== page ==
The almighty God needs no food.  The Creator of the universe doesn’t need something cooked up by men in order to survive.  And yet, Jesus asked, “Have you anything here to eat?”  He ate not for his own nourishment, but for the benefit of his disciples.  He showed a little bit of humility once again, stooping down to do something as simple and base as eating.  By this he proved two things: 1) He wasn’t a ghost, but real, flesh-and-blood, alive; and 2) He is still a human being.  This is comforting to us on two accounts.  First of all, we see the proof that our Savior has really risen from the dead!  He has come back to life so we know that the price he paid has been accepted, and there’s nothing more we need to add.  Second, that Savior, our God, who sits in heaven, shares still in our human nature.  He still eats and drinks with us, and he understands the weaknesses, frailties, sorrows, and even joys of our humanity.  We have a God and a mediator who knows all we go through in life, and he promises to hear us and care for us through it all.

As the season of Easter progresses, rejoice in the resurrection of our Lord, and see what it means for our comfort and our salvation!

Dear Jesus, who suffered even the torments of hell in our place, we rejoice today in your resurrection.  Help us to rejoice in that event ever after.  Keep us from growing bored or tired of hearing the message of your resurrection, and lead us to acknowledge its truth.  Each time we sit to eat, remind us that you are there as well, as a human being the same as we are, and that you are also true God who hears our prayers and works for our benefit.  In your name and on account of the pure merits of your life, give us those blessings you have promised us of forgiveness, new life, and salvation.  Amen.

Scripture quotations are from the Holy Bible, English Standard Version®, copyright © 2001 by Crossway Bibles, a publishing ministry of Good News Publishers.  Used by permission.  All rights reserved.

Easter Joy

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Last Saturday Redeemer hosted an Easter for Kids event. The children sang songs, made crafts, ate snacks, and learned the story of Jesus’ resurrection.

We invite everyone to come to our service tomorrow morning at 9:00 to hear that same message, and to share in the joy of our salvation!

Feasting with God #19 – Communing with a Betrayer

Feasting with God #19

Communing with a Betrayer

 

Text: Luke 22:19-23

19And he took bread, and when he had given thanks, he broke it and gave it to them, saying, “This is my body, which is given for you. Do this in remembrance of me.” 20And likewise the cup after they had eaten, saying,“This cup that is poured out for you is the new covenant in my blood. 21But behold, the hand of him who betrays me is with me on the table. 22For the Son of Man goes as it has been determined, but woe to that man by whom he is betrayed!” 23And they began to question one another, which of them it could be who was going to do this.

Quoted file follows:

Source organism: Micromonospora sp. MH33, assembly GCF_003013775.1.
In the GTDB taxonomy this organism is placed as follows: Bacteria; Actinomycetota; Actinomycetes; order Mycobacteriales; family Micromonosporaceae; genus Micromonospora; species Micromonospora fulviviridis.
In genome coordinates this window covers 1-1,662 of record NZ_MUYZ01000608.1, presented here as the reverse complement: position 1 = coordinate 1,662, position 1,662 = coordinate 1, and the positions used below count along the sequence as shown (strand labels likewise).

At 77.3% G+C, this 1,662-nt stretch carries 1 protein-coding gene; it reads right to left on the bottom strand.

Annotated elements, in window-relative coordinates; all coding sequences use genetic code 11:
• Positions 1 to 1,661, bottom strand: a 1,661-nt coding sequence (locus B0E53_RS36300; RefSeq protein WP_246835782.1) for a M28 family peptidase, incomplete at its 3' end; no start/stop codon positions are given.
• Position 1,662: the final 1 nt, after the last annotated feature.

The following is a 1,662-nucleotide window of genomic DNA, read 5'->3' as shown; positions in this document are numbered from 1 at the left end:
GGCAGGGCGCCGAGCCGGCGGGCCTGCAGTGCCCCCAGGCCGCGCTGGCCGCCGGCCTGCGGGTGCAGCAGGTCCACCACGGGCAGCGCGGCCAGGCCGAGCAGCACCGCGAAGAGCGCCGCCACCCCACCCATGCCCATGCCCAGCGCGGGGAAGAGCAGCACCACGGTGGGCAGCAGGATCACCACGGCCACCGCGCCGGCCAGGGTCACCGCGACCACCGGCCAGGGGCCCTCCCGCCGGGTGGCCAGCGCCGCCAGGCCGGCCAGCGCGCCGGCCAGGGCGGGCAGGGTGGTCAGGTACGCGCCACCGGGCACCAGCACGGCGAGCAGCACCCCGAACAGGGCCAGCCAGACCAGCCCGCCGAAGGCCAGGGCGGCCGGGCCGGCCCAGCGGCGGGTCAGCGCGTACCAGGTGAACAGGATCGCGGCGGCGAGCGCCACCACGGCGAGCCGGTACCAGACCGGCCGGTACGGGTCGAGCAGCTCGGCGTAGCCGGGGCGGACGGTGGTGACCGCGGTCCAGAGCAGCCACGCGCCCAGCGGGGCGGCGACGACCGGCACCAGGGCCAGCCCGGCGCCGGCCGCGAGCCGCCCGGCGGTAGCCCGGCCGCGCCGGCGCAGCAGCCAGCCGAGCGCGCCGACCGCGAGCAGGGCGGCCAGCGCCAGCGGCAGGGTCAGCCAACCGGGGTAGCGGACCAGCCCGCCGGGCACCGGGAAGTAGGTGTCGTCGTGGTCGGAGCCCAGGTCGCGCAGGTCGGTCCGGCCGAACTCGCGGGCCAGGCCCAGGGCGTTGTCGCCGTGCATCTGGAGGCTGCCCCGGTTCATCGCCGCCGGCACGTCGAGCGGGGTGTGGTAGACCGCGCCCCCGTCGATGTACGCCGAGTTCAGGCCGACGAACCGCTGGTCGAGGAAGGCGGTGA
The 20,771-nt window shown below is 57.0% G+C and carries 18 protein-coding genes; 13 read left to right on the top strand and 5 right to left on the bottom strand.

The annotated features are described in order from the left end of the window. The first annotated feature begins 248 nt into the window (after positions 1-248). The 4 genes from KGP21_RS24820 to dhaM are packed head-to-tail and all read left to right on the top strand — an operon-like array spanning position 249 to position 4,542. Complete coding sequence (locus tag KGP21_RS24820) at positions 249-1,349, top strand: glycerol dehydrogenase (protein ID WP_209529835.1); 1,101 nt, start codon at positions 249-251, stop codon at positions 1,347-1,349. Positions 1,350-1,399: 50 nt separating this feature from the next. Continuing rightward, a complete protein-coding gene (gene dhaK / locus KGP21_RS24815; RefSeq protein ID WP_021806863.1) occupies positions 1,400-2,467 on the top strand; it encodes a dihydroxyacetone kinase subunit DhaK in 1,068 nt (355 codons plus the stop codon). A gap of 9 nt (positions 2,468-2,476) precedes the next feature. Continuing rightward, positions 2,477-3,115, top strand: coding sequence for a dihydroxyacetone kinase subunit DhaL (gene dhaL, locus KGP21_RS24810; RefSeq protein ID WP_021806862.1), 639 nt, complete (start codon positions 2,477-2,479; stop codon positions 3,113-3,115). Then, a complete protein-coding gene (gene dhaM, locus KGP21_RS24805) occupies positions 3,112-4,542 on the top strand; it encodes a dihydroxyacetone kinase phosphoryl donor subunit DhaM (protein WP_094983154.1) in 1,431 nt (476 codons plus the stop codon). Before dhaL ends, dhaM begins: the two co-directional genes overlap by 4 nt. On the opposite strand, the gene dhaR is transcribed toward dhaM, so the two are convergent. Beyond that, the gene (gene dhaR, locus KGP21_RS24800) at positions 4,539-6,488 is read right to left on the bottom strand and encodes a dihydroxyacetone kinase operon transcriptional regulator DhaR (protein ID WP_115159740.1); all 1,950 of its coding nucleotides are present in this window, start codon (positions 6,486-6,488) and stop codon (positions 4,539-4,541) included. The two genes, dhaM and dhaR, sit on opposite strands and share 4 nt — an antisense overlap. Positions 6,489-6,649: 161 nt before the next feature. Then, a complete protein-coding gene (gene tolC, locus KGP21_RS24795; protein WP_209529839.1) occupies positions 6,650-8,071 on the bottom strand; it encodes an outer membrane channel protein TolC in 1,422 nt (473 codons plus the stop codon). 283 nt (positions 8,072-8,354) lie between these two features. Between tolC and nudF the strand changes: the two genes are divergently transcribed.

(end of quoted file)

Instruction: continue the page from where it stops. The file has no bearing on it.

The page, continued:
The Lord’s Supper is often called simply “Communion.” We refer to it in this way because in this meal, as we eat and drink our Lord’s body and blood we find ourselves in communion or fellowship with him. This meal brings us so close to Jesus, it is as though we are sitting down to an intimate dinner with family and close friends.  And not only are we in such close communion and fellowship with Christ, but we are with our fellow communing Christians – those who stand or kneel next to us at the altar rail, those in all other churches around the world, and even those who have died, the saints in heaven.  This sacrament is a sacrament of community, by which we confess that we share in the beliefs and mission of those we commune with.

But the first communion hosted an intruder.  It should have been the most intimate of suppers: Jesus and his closest followers, his twelve disciples.  But among them was the one who would betray their master.

Paul warns other Christians against the same thing in his first letter to the Corinthians: “Whoever, therefore, eats the bread or drinks the cup of the Lord in an unworthy manner will be guilty concerning the body and blood of the Lord” (1 Cor. 11:27).  The Lord’s Supper brings us forgiveness, and where there is forgiveness there is also life and salvation.  These are brought to those who are in true communion with their Savior and with one another, but anyone who eats and drinks as though he is part of this communion and yet is not “eats and drinks judgment on himself” (11:29).  This difference we see between Judas and the other disciples, when we examine their ends.  Judas, who betrayed him, hanged himself in sorrow, unwilling to accept any forgiveness that would be offered to him.  The other disciples, after Jesus’ resurrection, were sent into the mission of their Lord, to make disciples of all nations and baptize them, and to teach them Jesus’ doctrines and truths.  This they did joyfully, because the forgiveness that was offered to them on account of Jesus’ death – the forgiveness tangibly fed to them in this communion, inspired this new life in them.

Let us be aware of the forgiveness we receive in this communion, and of the closeness of our relationship with our Lord and one another.  Judas sought silver to replace all that, but what could be a greater treasure than forgiveness, life, salvation, and communion with God and our fellow Christians?  All that is possible because of the sacrifice Jesus made and the Supper he instituted.

Dear Jesus, thank you for the great gift you have given us in the Sacrament of Communion.  Guide us to see the wonder of the forgiveness, life, and salvation we receive there, and move us into ever closer fellowship with you and one another.  Make our faith and new life sincere, and strengthen it by this Supper.  In your name we pray.  Amen.

Scripture quotations are from the Holy Bible, English Standard Version®, copyright © 2001 by Crossway Bibles, a publishing ministry of Good News Publishers.  Used by permission.  All rights reserved.